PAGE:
Only 2.4 by 2.4 microns in size, the new beamsplitter by the University of Utah researchers may pave the way for the photonic computing revolution

Smallest beamsplitter paves way for superfast computing

A miniature beamsplitter created by American researchers could be the first step towards silicon photonic chips needed for next generation super-fast computers using light instead of electrons.

The device, described in the latest issue of the Nature Photonics journal, is about fifty times thinner than a human hair and forty times smaller than previously existing beamsplitters.

"Light is the fastest thing you can use to transmit information," said Rajesh Menon, associate professor of electrical and computer engineering at the University of Utah and the leader of the team behind the invention.

"But that information has to be converted to electrons when it comes into your laptop. In that conversion, you're slowing things down. The vision is to do everything in light."

Photons are already used to carry information over the Internet through fibre-optic networks. But once a data stream reaches a home or office destination, the photons of light must be converted to electrons before a router or computer can handle the information. Researchers envision that in the future this transition would not be necessary.

"With all light, computing can eventually be millions of times faster," said Menon.

The new beamsplitter has been integrated into a silicon chip, where it divides oncoming light waves into two separate channels of information. A future photonic chip would be equipped with millions of such devices directing light waves in different ways.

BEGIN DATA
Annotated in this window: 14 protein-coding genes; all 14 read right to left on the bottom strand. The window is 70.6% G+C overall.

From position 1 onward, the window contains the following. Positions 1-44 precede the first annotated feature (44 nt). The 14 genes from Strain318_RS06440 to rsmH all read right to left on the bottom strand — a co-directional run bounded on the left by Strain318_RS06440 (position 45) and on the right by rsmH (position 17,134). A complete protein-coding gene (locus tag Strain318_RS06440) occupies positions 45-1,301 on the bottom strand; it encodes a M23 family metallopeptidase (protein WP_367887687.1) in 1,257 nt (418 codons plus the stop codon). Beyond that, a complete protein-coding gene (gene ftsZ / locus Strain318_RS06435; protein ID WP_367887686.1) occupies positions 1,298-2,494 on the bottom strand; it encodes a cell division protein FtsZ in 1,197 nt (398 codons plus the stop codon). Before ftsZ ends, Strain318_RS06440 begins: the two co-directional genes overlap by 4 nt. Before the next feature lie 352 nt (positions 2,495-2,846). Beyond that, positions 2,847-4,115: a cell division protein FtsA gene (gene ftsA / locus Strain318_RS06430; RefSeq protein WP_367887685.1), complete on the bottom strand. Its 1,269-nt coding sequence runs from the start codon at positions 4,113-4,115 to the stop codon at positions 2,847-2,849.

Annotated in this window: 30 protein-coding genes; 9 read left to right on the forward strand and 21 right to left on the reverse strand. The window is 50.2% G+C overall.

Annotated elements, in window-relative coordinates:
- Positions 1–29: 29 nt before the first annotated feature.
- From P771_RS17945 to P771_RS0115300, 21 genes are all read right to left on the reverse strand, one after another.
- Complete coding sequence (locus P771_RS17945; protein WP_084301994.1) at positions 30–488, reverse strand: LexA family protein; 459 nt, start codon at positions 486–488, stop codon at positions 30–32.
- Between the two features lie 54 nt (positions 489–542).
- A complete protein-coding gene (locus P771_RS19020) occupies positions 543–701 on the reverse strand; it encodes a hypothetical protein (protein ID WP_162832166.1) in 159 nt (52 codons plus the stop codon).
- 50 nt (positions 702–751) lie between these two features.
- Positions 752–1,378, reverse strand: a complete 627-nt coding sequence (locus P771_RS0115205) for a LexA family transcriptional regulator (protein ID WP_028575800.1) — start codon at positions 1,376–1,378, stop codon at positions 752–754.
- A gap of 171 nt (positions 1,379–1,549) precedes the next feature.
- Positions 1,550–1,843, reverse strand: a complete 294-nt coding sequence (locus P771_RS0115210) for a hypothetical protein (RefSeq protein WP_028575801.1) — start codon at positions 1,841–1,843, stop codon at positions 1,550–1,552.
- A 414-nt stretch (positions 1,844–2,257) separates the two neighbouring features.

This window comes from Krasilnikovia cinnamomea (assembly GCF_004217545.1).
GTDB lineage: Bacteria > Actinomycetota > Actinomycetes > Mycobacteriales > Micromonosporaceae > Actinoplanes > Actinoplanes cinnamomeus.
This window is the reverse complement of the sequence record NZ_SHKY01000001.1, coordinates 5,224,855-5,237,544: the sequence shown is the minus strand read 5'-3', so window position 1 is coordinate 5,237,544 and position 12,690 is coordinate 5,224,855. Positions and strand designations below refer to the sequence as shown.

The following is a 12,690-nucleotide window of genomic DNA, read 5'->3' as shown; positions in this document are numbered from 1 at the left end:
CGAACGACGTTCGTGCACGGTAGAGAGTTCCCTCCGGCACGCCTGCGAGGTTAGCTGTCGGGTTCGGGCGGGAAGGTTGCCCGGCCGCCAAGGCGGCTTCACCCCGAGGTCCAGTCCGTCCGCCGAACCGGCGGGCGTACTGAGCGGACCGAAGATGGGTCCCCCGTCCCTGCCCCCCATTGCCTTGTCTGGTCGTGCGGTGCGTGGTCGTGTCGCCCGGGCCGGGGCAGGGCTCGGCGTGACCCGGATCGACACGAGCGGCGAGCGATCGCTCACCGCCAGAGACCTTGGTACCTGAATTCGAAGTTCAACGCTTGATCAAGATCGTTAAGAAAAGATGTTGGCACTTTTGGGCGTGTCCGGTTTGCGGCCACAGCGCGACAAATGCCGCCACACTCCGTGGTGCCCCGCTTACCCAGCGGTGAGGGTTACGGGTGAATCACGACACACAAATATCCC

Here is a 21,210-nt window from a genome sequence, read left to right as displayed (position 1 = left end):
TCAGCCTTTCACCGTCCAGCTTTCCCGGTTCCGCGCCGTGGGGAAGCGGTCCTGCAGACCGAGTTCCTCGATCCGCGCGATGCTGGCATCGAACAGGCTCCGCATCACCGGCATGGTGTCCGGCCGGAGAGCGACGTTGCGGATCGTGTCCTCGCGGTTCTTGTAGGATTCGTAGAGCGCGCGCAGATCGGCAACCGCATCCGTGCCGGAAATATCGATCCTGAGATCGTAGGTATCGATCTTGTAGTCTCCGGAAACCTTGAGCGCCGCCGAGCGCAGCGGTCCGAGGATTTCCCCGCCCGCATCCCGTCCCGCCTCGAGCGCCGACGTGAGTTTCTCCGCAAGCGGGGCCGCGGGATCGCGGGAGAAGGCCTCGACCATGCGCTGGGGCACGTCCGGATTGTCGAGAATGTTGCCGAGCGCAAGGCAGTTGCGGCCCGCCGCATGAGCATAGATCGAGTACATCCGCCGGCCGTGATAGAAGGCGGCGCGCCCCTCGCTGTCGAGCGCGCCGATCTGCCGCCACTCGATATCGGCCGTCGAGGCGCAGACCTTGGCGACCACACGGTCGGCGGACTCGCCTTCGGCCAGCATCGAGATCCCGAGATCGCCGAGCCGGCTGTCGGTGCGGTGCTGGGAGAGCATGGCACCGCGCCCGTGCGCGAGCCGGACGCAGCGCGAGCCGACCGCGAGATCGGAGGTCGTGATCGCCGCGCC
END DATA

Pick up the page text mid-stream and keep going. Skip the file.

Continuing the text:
Only 2.4 by 2.4 microns in size, the device is ‘close to the limit of what is physically possible’, the researchers said. The smaller the device, the more the researchers could cram them onto a single chip.

The invention of the Utah team uses established fabrication techniques – a major advantage that would allow keeping costs down.

In theory, a smartphone or a tablet running on photonic chips would not only be considerably faster, but also consume less power and thus provide a longer battery life. It would also generate less heat than existing mobile devices.

The first supercomputers using silicon photonics are already being developed by companies such as Intel and IBM. However, these machines use hybrid processors that remain partly electronic.

Menon believes his beamsplitter could be used in such computers in as little as three years.

The technology could also help speed up connections between computers in data centres and provide sufficient speed for future computers responsible for autonomous cars or drones.

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